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The genes of freedom: Genome-wide insights into marronage, admixture and ethnogenesis in the Gulf of Guinea

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Fehn,  Anne-Maria
Linguistic and Cultural Evolution, Max Planck Institute for the Science of Human History, Max Planck Society;

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Almeida, J., Fehn, A.-M., Ferreira, M., Machado, T., Hagemeijer, T., Rocha, J., et al. (2021). The genes of freedom: Genome-wide insights into marronage, admixture and ethnogenesis in the Gulf of Guinea. Genes, 12(6): 12060833. doi:10.3390/genes12060833.


Cite as: https://hdl.handle.net/21.11116/0000-0008-B1EB-7
Abstract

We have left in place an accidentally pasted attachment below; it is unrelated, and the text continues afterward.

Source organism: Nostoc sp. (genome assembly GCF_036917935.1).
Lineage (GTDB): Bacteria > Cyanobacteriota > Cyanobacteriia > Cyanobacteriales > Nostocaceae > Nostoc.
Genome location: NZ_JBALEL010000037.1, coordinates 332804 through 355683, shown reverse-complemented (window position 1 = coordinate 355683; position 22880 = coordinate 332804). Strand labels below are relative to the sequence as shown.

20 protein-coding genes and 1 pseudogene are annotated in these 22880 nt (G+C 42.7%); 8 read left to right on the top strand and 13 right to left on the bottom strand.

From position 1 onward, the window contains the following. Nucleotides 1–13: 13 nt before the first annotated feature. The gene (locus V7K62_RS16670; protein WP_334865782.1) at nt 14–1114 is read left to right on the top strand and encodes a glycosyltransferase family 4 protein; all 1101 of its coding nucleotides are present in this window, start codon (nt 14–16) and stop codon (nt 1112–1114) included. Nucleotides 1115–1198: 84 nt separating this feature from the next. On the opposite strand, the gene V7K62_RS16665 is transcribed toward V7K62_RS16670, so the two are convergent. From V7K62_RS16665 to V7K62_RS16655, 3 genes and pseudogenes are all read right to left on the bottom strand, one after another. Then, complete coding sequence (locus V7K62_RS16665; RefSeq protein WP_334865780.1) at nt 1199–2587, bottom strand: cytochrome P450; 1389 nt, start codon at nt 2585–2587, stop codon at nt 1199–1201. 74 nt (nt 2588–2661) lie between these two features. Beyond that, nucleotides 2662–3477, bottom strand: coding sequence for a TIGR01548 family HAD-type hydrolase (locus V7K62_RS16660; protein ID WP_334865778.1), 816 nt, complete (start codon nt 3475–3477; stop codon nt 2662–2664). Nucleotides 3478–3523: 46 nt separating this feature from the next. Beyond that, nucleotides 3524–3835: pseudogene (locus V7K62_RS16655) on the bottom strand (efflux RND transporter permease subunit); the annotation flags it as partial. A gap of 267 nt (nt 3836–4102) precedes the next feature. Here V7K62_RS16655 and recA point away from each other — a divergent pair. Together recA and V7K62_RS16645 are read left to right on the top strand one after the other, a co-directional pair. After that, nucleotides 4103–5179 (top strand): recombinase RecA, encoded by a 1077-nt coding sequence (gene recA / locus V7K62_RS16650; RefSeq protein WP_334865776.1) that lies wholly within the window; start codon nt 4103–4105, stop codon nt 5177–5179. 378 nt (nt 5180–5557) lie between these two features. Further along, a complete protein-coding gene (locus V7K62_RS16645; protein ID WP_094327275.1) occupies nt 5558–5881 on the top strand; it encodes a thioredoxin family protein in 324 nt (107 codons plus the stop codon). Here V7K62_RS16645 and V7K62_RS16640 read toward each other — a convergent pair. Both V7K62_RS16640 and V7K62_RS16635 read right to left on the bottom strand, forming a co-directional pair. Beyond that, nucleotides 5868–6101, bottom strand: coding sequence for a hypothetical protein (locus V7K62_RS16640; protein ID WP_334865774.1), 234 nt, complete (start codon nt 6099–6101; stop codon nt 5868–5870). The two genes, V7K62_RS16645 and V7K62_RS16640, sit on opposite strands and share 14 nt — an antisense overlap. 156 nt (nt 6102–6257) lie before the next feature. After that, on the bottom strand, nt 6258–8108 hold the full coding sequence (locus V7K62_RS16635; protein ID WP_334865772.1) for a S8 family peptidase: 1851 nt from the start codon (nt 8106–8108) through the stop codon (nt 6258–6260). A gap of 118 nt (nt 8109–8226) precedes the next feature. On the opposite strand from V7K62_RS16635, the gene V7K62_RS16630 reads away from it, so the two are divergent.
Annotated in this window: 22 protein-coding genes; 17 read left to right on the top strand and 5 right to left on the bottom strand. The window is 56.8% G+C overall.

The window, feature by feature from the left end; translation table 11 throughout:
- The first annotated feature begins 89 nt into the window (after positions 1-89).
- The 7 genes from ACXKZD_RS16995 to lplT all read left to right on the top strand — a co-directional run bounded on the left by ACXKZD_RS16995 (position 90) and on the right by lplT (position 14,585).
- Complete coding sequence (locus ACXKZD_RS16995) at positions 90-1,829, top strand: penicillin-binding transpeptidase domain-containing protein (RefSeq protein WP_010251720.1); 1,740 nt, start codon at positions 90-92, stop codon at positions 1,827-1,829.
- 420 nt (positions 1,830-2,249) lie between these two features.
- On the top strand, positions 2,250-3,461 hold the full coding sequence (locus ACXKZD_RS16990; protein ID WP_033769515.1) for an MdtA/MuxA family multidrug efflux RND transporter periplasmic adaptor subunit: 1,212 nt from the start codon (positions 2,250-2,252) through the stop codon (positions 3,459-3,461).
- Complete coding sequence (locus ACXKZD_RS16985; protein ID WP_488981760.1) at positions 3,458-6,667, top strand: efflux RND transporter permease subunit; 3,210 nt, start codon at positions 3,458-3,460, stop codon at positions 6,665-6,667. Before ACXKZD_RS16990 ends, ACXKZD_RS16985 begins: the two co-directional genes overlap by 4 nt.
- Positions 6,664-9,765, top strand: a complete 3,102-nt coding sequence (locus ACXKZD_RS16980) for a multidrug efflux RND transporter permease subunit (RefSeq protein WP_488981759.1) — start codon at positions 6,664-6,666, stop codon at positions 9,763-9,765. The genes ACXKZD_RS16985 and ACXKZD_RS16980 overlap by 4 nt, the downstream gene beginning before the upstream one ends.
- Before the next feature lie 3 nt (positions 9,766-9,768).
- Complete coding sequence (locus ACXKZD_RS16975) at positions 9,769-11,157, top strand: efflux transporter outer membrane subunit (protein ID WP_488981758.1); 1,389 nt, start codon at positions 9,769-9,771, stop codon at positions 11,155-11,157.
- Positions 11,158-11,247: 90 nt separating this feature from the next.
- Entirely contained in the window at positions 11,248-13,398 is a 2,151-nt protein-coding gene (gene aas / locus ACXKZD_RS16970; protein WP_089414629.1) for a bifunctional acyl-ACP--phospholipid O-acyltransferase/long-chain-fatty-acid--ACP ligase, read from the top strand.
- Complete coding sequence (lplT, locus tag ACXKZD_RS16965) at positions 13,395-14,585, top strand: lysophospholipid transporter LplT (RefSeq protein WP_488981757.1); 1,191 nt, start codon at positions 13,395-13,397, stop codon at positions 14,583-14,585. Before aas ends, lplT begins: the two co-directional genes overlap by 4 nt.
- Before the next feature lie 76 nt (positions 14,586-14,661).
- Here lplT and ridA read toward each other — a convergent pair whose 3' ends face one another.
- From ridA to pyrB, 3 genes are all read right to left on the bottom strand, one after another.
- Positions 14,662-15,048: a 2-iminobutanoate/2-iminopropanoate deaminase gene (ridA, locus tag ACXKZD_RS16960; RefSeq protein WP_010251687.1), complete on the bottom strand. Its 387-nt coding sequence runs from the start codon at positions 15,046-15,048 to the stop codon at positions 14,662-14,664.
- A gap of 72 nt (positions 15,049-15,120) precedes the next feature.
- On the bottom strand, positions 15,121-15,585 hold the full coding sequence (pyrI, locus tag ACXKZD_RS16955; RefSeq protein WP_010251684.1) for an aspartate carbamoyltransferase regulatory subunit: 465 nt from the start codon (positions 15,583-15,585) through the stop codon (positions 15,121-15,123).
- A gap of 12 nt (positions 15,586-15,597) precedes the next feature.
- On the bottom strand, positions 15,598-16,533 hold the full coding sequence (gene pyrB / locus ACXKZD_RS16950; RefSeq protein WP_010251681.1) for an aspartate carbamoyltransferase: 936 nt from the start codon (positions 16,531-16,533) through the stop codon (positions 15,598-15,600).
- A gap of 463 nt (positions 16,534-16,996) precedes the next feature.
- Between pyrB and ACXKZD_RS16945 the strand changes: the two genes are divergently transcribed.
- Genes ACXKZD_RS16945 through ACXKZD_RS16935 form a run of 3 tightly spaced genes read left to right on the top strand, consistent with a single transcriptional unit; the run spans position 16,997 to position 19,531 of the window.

The forced migration of millions of Africans during the Atlantic Slave Trade led to the emergence of new genetic and linguistic identities, thereby providing a unique opportunity to study the mechanisms giving rise to human biological and cultural variation. Here we focus on the archipelago of São Tomé and Príncipe in the Gulf of Guinea, which hosted one of the earliest plantation societies relying exclusively on slave labor. We analyze the genetic variation in 25 individuals from three communities who speak distinct creole languages (Forros, Principenses and Angolares), using genomic data from expanded exomes in combination with a contextual dataset from Europe and Africa, including newly generated data from 28 Bantu speakers from Angola. Our findings show that while all islanders display mixed contributions from the Gulf of Guinea and Angola, the Angolares are characterized by extreme genetic differentiation and inbreeding, consistent with an admixed maroon isolate. In line with a more prominent Bantu contribution to their creole language, we additionally found that a previously reported high-frequency Y-chromosome haplotype in the Angolares has a likely Angolan origin, suggesting that their genetic, linguistic and social characteristics were influenced by a small group of dominant men who achieved disproportionate reproductive success.